Bytes: 8 is the number of data bytes that the CAN message contains.

Sender: Identifier of the ECU that sent the CAN message. Enter XXX or similar if unknown.

CAN Signal #1#

In the above screenshot we only show how to map SPN 190 (Engine Speed) but the procedure the same when adding more.

Name: Short name to identify the CAN signal.

Description: Optional description of the CAN signal.

Endian: Sequence of bytes is little-endian - least significant bits first.

Start: Bitwise start index of the CAN signal value within the data part of the CAN message. When it comes to big-endian indexing is straightforward, but for little-endian it is more complex.

Length: Bit length of the CAN signal value.

Sign: Unsigned integer value - no negative values.

Factor: A factor of 0.125 to be multiplied by the value in order to get the actual measurement value.

Offset: No offset to be added to the value.

Unit: Unit of the value is RPM (Revolutions per minute).

Min: The maximum possible value is undefined.

Max: The minimum possible value is undefined.

Receivers: Identifiers for ECUs that use the signal value.

Used by Vehicle(s)#

Vehicle Bus(es): Specify which bus(es) the CAN message is to be associated with. The previously created J1939 bus is selected.

Sync DBC File#

After the CAN message has been created, it must be synchronized to the AutoPi device. This is done in the same way as all other changes; applied immediately on request if the device is online or queued and applied the next time the device is back online.

When synchronizing, the CAN messages are stored in one or more DBC files located on the file system below the path:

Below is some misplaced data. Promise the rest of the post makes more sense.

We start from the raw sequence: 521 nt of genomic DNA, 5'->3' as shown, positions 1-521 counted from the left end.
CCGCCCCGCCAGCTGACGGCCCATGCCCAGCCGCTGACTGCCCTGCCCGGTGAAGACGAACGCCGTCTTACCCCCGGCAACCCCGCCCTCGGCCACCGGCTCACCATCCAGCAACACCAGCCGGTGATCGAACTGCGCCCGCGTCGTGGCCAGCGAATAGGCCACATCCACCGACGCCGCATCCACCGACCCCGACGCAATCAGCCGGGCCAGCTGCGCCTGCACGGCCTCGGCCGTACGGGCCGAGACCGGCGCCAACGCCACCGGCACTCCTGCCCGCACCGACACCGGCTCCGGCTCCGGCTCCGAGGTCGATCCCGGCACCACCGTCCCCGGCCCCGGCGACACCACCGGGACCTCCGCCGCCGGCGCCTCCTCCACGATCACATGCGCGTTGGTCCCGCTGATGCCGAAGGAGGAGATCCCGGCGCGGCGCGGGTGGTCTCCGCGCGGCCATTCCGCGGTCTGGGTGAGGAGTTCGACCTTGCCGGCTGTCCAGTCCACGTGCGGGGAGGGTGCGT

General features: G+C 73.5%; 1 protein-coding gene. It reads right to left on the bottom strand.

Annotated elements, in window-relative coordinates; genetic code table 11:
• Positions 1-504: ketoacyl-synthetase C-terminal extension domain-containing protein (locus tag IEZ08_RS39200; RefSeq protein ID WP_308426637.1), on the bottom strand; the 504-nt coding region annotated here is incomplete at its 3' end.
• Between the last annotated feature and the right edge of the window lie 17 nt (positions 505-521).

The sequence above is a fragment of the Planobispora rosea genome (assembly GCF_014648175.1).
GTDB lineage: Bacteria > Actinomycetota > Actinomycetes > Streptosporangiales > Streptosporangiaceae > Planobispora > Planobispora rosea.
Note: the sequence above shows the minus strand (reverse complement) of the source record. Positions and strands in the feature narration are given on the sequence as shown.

/opt/autopi/obd/can/db/protocol_<ID>.dbc

A separate DBC file is created on the device for each associated vehicle bus protocol. In the above example, protocol [42] J1939 (29bit, 250kbps) is used. Therefore, the synchronized DBC file will be found at: /opt/autopi/obd/can/db/protocol_42.dbc

note

As default, all created CAN messages and associated CAN signals are synchronized to the DBC file. But if one or more CAN signals are used in loggers (Car Explorer > Library) only the used CAN signals and CAN messages are included in the DBC file.

Test CAN Converter#

To easily test CAN message conversion with a DBC file, the following terminal command can be executed. It performs a single workflow that queries a PGN and then converts the raw response message using the DBC file.

obd.manage run handler="query" args="['EEC1']" kwargs="{'mode': '00', 'pid': 'F004', 'header': '18EA00F9', 'force': true}" converter="can"

Example:

create_pid_for_j1939_request_pgn

Command Breakdown#

obd.manage is the command to execute.

run a workflow directly.

handler="query" specifies the handler of the workflow to be called.

args="['EEC1']" specifices the arguments of the handler. The value consists of an embedded JSON array.

kwargs="{'mode': '00', 'pid': 'F004', 'header': '18EA00F9', 'force': true}" specifices the keyword arguments of the handler. The value consists of an embedded JSON dictionary.

converter="can" specifies a converter in the workflow to be called after the handler. Here we use the CAN converter.

Setup Loggers#

To receive the J1939 data in the cloud, loggers must first be set up on the device. Go to Car Explorer > Loggers and create loggers for the respective PIDs and or CAN messages. After a logger has been created, it must be synchronized to the AutoPi device, just like any other change.